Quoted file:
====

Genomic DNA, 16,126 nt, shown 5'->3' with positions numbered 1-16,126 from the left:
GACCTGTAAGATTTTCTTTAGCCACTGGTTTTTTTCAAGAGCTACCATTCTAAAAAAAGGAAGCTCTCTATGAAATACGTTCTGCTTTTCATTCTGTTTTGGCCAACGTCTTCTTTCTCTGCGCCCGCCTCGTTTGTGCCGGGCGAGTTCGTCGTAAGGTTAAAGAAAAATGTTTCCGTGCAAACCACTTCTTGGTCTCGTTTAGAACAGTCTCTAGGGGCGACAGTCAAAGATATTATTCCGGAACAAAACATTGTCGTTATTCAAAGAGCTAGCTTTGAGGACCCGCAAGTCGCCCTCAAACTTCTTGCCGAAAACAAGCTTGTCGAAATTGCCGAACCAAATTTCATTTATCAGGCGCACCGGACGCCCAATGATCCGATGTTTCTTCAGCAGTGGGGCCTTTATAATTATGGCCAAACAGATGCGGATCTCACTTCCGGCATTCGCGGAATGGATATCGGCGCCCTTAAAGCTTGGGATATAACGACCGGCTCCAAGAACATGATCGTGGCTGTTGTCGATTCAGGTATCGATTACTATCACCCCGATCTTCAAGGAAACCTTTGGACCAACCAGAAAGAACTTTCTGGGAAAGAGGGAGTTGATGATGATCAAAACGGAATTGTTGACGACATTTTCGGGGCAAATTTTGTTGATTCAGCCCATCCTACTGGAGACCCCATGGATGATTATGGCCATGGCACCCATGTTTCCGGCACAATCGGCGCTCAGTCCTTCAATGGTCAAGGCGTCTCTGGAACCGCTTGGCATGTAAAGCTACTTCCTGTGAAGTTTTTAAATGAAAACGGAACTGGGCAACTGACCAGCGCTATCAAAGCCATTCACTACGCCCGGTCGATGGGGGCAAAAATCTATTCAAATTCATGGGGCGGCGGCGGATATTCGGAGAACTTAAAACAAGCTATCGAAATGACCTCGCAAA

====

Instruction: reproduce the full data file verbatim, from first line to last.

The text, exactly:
Genomic DNA, 16,126 nt, shown 5'->3' with positions numbered 1-16,126 from the left:
GACCTGTAAGATTTTCTTTAGCCACTGGTTTTTTTCAAGAGCTACCATTCTAAAAAAAGGAAGCTCTCTATGAAATACGTTCTGCTTTTCATTCTGTTTTGGCCAACGTCTTCTTTCTCTGCGCCCGCCTCGTTTGTGCCGGGCGAGTTCGTCGTAAGGTTAAAGAAAAATGTTTCCGTGCAAACCACTTCTTGGTCTCGTTTAGAACAGTCTCTAGGGGCGACAGTCAAAGATATTATTCCGGAACAAAACATTGTCGTTATTCAAAGAGCTAGCTTTGAGGACCCGCAAGTCGCCCTCAAACTTCTTGCCGAAAACAAGCTTGTCGAAATTGCCGAACCAAATTTCATTTATCAGGCGCACCGGACGCCCAATGATCCGATGTTTCTTCAGCAGTGGGGCCTTTATAATTATGGCCAAACAGATGCGGATCTCACTTCCGGCATTCGCGGAATGGATATCGGCGCCCTTAAAGCTTGGGATATAACGACCGGCTCCAAGAACATGATCGTGGCTGTTGTCGATTCAGGTATCGATTACTATCACCCCGATCTTCAAGGAAACCTTTGGACCAACCAGAAAGAACTTTCTGGGAAAGAGGGAGTTGATGATGATCAAAACGGAATTGTTGACGACATTTTCGGGGCAAATTTTGTTGATTCAGCCCATCCTACTGGAGACCCCATGGATGATTATGGCCATGGCACCCATGTTTCCGGCACAATCGGCGCTCAGTCCTTCAATGGTCAAGGCGTCTCTGGAACCGCTTGGCATGTAAAGCTACTTCCTGTGAAGTTTTTAAATGAAAACGGAACTGGGCAACTGACCAGCGCTATCAAAGCCATTCACTACGCCCGGTCGATGGGGGCAAAAATCTATTCAAATTCATGGGGCGGCGGCGGATATTCGGAGAACTTAAAACAAGCTATCGAAATGACCTCGCAAA